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Industry swings into action for family violence provision

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Suncorp and Hollard have put in place mandatory measures to support customers affected by family violence, ahead of the July 1 deadline set for signatories to the new General Insurance Code of Practice.

While the new code’s overall implementation date has been put back six months to July next year because of coronavirus disruption, there was no change to the start date for the family violence provision, and many code enhancements aimed at helping vulnerable customers were also brought forward to July 1.

Suncorp Executive Manager Annabelle Butler told the insurer has adopted a number of the initiatives called for by the code for some time already.

“The 2020 Code includes new sections on vulnerable customers and financial hardship, ensuring that we have processes to assist them if vulnerability means that they might find interacting with us more difficult, or if they’re experiencing hardship,” she said.

“These changes are not a short-term solution for Suncorp or our customers. They are now embedded in our policies and procedures to ensure we are supporting our customers when they need it the most, and that our processes are flexible enough to provide tailored support to those who are most vulnerable.”

As part of the code’s requirements, signatories must have a publicly available policy about how they will support customers affected by family violence and it must be made available online.

Suncorp's policy can be viewed here.

On the Hollard website, the domestic family violence policy page has embedded a weather link as a safety measure for at-risk customers. Clicking on the prominent exit button will immediately take them to the Bureau of Meteorology website, but it will not change the browsing history.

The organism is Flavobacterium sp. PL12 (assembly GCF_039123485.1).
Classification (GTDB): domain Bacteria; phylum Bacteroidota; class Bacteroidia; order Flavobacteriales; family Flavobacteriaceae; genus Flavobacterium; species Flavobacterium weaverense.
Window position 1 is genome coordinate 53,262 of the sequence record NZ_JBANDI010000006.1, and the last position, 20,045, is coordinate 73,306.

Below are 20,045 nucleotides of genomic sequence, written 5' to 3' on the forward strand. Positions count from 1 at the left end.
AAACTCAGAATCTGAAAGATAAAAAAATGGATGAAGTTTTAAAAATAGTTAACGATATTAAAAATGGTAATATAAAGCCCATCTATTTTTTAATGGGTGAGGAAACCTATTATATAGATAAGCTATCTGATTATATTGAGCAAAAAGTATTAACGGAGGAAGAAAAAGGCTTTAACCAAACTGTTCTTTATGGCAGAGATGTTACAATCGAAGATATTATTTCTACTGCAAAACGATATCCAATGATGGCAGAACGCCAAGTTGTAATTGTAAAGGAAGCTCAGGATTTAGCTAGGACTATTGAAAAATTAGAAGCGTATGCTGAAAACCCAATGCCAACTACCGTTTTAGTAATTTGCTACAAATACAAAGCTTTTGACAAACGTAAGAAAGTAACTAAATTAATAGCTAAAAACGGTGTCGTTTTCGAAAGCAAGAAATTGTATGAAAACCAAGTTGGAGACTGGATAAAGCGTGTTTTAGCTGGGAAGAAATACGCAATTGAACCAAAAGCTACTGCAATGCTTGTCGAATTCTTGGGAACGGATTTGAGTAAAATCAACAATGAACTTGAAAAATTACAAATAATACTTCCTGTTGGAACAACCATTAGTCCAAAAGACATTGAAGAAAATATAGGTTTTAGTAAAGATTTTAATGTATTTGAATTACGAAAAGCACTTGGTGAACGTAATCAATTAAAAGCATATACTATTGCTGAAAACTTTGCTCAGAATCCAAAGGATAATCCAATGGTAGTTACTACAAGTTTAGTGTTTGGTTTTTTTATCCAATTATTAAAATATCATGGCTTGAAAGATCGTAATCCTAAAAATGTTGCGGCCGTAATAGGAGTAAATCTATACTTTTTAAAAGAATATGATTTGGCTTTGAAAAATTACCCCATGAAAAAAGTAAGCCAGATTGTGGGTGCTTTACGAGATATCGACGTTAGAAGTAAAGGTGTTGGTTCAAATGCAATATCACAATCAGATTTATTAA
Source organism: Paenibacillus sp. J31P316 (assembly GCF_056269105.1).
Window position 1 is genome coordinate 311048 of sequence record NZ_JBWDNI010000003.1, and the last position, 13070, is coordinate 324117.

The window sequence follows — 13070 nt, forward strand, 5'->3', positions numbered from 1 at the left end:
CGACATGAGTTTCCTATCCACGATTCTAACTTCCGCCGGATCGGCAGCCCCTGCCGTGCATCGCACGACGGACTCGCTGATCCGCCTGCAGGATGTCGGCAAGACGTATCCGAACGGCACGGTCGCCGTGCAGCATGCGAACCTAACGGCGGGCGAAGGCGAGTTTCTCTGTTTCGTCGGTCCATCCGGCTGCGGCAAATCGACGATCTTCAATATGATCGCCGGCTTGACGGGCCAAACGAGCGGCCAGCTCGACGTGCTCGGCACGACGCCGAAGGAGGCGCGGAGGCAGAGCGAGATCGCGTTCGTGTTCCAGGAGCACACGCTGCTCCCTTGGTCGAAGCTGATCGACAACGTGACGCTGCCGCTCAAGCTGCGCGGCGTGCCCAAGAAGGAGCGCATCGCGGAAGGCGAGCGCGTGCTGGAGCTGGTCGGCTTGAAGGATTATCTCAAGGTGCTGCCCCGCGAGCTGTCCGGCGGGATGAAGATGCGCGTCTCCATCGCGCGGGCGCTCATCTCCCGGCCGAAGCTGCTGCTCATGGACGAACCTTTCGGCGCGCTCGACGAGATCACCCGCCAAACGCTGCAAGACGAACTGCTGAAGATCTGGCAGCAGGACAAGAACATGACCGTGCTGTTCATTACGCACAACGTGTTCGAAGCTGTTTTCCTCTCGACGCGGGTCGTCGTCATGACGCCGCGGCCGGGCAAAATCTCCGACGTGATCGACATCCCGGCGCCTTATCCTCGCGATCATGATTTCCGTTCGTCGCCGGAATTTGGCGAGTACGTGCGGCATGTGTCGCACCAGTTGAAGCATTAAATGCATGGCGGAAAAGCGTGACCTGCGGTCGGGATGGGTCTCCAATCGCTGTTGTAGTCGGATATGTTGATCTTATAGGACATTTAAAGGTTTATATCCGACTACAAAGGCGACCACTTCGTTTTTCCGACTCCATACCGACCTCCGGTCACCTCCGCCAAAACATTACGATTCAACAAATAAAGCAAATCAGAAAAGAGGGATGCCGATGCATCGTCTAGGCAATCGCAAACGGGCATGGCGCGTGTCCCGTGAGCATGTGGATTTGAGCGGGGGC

“Our priority is always the safety of the person affected by family violence and the protection of their family,” a Hollard spokesman told

“Ideally we strive to recognise family violence early and we do so through ensuring our employees and distributors are trained, not only in our family violence procedures but also so they can identify and deal appropriately and sensitively with customers affected by family violence and refer those in need to specialist support services.”

QBE and IAG say they will publish their family violence policies next week.

IAG says its policy will acknowledge the insurer has a role to play in minimising the risk of harm to customers affected by family and domestic violence.

“The policy, which is being published on 1 July, outlines the ways IAG employees can assist customers that may be experiencing family and domestic violence,” the spokesman told

“A key focus for IAG and the industry is to ensure the enhanced [code] will strengthen the support provided by the industry to vulnerable customers.

“This means ensuring measures are put in place to support customers experiencing vulnerability and financial hardship, and importantly customers affected by family violence.

“These new measures highlight the critical role the insurance industry must play in understanding and supporting its customers and the wider community on the issues that affect them.”

Insurance Council of Australia spokesman Campbell Fuller says the body does not have a role in monitoring compliance but believes code subscribers are aware of the July 1 deadline.

“The Insurance Council is pleased these policies will help many customers who are experiencing family violence,” he said.